Siemens has received an order from the Paris transit authority RATP (Régie Autonome des Transports Parisiens) to supply the train control equipment and operational control system for the extension of the driverless metro line 14 in Paris. Siemens equipped the original stretch of Line 14 for automatic operation back in 1998 and thus established the first fully automated metro line with driverless trains in Paris. This new section will extend the existing nine-kilometer southbound line by four stations and six kilometers. The order volume is worth around 45 million euros. The line extension is scheduled to be commissioned in 2019.
Siemens has equipped about 250 kilometers of metro lines with signaling technology for driverless operation, making it the world market leader in this field. For the extension of line 14 Siemens will supply the Trainguard CBTC (Communication Based Train Control) type automatic train protection system, which enables driverless operation.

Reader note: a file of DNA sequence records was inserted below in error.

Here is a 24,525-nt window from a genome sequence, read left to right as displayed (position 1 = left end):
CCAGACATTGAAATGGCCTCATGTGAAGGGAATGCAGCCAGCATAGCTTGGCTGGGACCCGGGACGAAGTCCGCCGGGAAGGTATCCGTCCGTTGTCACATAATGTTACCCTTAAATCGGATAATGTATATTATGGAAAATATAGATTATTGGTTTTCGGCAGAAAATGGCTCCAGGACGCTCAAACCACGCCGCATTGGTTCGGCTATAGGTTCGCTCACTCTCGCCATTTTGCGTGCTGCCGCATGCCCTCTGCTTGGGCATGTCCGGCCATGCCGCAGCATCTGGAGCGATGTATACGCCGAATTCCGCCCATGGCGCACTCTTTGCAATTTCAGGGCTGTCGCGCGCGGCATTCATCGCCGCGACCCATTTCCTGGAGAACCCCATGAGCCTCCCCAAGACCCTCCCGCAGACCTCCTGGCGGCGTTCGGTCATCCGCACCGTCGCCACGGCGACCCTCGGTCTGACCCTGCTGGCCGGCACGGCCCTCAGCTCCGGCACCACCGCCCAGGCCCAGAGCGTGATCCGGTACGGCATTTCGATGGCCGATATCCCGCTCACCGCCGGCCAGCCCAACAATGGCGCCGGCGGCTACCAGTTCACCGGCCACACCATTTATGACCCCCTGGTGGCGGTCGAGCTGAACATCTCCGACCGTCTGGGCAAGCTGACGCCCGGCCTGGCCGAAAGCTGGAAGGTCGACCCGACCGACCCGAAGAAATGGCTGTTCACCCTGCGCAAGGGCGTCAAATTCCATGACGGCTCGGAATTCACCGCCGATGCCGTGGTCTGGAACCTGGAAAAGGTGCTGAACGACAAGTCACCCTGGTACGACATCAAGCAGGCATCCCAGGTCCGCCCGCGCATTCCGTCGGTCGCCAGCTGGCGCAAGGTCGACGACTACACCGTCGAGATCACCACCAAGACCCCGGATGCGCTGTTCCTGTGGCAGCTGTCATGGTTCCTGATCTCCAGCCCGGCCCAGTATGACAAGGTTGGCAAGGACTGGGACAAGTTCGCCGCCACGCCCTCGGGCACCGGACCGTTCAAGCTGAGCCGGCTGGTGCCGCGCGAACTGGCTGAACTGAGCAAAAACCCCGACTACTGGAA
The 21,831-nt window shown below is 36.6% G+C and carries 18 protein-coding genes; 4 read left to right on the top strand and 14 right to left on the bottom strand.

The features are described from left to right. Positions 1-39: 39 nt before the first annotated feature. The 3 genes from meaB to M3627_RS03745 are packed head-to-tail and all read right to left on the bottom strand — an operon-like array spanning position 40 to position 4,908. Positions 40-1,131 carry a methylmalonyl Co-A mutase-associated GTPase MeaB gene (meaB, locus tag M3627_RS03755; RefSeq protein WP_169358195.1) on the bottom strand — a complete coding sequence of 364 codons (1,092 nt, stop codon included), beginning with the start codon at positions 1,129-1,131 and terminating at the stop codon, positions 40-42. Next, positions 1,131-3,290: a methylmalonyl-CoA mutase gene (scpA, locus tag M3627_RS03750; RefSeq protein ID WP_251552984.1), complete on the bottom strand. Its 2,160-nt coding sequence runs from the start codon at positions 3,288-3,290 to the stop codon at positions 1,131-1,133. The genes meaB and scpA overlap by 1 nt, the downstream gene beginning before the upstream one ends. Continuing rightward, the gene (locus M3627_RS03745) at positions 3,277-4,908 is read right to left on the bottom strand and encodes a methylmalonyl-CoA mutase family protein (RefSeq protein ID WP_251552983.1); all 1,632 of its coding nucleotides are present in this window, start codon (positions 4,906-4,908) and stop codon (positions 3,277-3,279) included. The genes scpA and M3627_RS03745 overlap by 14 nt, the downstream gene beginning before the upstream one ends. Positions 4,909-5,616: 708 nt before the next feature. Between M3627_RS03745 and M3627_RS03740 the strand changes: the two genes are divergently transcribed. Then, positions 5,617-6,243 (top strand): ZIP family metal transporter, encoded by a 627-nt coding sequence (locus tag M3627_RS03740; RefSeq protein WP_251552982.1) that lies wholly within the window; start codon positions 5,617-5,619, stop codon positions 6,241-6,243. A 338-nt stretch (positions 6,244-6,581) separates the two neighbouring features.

Driverless operation can increase the capacity of a metro line by up to 50 percent because the trains can run at shorter headways. In Paris, automatic operation will achieve a service interval of 85 seconds. If passenger volume suddenly rises – during major events, for example – additional trains can be deployed. These are automatically sent into operation straight from the depot or the sidings, enabling trains to be inserted at short notice into available gaps in the service schedule.
At the same time, the automatic, energy-optimized control reduces the energy consumption of Line 14 by as much as 15 percent. An intelligent, energy-optimized running profile ensures that full use is always made of the journey time. Trains do not arrive “over-punctually”; instead, they adjust their speed automatically to avoid unnecessary energy consumption.
Beside the existing Line 14, Siemens had equipped Line 1 with the fully automatic Trainguard MT train protection system for driverless operation in 2011. Metro Line 1 is the oldest and most heavily frequented underground line in Paris. Linking the east and west of the city along 17 kilometers of track, it carries as many as 725,000 passengers every day. This was the first time that such an important metro line had been automated without disrupting revenue passenger service.